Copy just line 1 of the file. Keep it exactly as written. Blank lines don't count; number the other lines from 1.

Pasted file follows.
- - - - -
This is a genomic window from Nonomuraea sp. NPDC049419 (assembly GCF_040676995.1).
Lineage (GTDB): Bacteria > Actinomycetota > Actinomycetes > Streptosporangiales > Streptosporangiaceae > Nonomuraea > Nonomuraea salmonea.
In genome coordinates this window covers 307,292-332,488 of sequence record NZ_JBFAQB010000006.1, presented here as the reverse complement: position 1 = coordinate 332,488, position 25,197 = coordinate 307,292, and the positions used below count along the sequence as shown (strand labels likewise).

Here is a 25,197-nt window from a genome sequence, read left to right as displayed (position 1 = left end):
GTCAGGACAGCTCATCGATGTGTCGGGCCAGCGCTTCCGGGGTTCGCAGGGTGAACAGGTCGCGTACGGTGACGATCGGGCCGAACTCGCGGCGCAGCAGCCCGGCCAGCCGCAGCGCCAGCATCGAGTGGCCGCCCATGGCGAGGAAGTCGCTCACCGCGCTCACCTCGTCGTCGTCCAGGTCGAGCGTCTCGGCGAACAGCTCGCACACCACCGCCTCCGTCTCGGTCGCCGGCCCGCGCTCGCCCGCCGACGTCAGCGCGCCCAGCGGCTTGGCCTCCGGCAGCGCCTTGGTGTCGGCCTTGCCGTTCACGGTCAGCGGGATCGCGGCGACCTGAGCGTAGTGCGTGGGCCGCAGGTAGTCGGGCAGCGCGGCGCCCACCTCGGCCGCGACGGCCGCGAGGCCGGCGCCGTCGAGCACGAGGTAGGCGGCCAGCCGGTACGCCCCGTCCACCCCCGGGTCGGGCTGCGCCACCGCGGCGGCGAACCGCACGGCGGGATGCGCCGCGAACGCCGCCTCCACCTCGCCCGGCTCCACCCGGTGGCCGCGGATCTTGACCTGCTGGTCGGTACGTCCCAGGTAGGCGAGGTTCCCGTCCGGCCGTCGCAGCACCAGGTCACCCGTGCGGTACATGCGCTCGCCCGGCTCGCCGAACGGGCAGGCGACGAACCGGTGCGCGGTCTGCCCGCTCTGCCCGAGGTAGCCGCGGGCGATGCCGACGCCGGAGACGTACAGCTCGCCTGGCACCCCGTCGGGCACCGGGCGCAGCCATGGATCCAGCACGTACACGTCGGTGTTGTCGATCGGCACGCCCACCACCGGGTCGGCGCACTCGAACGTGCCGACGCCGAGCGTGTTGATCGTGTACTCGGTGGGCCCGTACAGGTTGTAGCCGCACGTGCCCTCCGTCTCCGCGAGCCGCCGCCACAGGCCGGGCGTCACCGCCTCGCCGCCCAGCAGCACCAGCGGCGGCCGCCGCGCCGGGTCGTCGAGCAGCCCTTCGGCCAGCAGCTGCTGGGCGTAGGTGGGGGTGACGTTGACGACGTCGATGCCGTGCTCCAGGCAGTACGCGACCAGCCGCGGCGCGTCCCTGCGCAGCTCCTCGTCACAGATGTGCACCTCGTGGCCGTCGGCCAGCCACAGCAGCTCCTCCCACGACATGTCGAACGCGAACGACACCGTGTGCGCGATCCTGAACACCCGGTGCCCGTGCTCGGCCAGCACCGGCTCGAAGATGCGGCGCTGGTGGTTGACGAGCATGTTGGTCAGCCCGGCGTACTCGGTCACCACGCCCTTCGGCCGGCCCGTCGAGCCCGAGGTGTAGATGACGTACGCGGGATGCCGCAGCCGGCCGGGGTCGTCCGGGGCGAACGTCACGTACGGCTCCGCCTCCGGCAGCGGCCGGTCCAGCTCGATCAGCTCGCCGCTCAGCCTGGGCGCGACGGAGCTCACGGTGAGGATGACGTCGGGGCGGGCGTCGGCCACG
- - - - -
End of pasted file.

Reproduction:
This is a genomic window from Nonomuraea sp. NPDC049419 (assembly GCF_040676995.1).